For years, landlords have struggled to manage their vast inventory of utility accounts. Kimco had this challenge as well, up until about six years ago when we decided to get our arms around this beast and implement a more efficient utility management system.

You see, utilities are one of those “nuisances” in a property manager’s job that generally gets ignored. As long as the power is on and the water’s flowing, most take an “out of sight, out of mind” approach to managing utility accounts. However, Kimco made a strategic decision back in 2011 to more effectively manage utilities, reduce wasteful spending and consumption, and start reporting its carbon footprint. But before we could do that, we needed to take inventory of all our accounts and really understand what they serviced.

This sounds pretty straightforward, right? How complicated could it be to match an electric meter to a space, or figure out what water meter feeds the irrigation system? Well, as we found out, this task was like climbing Mount Everest in a blizzard, wearing flip flops!

Kimco embarked on a multi-year journey that entailed the physical tracing of all utility lines and meters to the spaces and/or common area facilities that they serviced (irrigation systems, fire lines, etc.). In total, this project affected approximately 8,400 accounts that Kimco managed (no, this isn’t a typo!). This task was mission-critical in determining which accounts should be coded entirely to common area maintenance (CAM) and which should be billed to tenants or some combination of both. Teams spent months mapping this equipment and developing billing templates for each site that would eventually be used to code and pay all utility expenses across the country.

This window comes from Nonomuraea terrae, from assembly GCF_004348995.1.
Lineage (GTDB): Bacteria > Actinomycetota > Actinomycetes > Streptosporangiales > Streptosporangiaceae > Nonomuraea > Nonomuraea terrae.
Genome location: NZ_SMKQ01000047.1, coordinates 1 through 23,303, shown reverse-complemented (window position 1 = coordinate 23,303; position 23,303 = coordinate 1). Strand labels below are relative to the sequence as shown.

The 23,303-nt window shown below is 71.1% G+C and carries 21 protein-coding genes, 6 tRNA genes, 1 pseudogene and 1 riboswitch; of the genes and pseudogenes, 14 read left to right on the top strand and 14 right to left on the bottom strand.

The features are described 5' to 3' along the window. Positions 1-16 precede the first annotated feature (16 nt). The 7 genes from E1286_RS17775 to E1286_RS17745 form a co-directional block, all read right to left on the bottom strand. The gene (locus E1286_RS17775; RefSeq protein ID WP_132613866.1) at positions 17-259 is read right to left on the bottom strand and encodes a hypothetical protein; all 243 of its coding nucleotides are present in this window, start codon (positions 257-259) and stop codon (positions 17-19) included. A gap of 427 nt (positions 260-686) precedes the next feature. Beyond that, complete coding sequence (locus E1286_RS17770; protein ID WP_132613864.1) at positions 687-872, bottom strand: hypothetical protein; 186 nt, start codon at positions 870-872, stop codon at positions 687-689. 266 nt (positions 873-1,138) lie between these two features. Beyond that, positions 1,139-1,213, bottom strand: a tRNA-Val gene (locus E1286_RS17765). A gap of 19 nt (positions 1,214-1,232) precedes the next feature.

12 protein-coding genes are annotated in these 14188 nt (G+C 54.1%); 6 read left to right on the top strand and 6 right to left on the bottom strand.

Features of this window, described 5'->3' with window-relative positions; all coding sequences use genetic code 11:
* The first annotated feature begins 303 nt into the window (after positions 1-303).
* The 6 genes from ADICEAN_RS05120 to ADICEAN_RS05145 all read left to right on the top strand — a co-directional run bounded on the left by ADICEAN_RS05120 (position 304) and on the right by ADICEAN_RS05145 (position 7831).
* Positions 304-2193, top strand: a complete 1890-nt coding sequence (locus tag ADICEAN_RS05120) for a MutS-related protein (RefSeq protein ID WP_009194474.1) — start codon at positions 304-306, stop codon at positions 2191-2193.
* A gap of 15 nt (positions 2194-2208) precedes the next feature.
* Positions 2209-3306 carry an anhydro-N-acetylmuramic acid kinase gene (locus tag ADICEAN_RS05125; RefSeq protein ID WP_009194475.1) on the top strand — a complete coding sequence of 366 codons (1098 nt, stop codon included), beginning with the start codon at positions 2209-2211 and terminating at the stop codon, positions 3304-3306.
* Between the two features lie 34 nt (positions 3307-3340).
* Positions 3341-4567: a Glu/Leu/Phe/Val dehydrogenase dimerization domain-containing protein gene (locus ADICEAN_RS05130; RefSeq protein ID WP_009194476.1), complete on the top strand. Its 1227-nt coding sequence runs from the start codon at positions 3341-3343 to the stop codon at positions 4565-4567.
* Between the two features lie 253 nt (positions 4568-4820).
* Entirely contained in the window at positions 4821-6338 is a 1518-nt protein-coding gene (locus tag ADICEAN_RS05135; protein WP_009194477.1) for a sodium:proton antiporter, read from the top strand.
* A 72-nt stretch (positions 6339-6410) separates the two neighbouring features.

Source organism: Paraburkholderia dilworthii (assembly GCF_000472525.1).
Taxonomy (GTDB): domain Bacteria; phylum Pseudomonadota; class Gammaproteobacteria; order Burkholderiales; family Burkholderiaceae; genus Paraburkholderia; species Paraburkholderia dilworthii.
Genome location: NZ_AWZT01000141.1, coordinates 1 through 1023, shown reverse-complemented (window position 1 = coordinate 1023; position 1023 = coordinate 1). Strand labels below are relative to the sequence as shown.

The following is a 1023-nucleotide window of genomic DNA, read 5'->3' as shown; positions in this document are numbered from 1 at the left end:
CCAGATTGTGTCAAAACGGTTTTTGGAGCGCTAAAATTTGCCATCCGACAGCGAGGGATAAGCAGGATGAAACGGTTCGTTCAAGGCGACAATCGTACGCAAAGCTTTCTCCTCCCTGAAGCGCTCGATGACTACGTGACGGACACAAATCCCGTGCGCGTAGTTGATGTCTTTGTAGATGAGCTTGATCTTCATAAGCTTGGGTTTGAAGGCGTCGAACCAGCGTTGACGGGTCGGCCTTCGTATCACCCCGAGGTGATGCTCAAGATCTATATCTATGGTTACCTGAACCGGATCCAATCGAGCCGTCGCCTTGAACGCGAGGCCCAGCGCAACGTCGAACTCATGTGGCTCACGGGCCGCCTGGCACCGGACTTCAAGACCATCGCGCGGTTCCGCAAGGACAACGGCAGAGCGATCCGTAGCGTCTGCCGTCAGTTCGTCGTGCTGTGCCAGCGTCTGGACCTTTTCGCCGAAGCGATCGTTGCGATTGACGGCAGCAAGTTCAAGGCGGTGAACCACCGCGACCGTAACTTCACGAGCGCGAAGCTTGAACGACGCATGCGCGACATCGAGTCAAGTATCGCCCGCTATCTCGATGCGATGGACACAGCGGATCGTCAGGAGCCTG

Things were humming right along until we hit a speed bump — a little thing called pro-rata expense allocation.

For example, when water service for a group of tenants all comes from one central water meter, the landlord has to allocate a portion of the water bill to each tenant. While this sounds simple, it’s actually very complicated. Leases are very specific about how landlords can allocate and bill tenants for utilities. The most simple and common way is when the utility company directly meters the tenant’s store, and bills them for their consumption each month. This is probably how you pay for utilities at home, and it doesn’t involve the landlord at all. If, however, the space isn’t metered by the utility company, and the tenant’s business shares a utility meter with one or more other tenants, then the landlord has to pay the invoice each month and subsequently allocate and bill the tenants based on some acceptable method that’s defined in the lease. One of the methods generally prescribed in leases is known as “pro-rata share” or “gross leasable area allocation.” This is generally a simple formula that calculates each tenant’s share, in percentage form, relative to all the tenants that share in that utility. So, if there are four tenants that all get their water from the same meter, and each are of equal size, their pro-rata share of the utility is 25 percent each.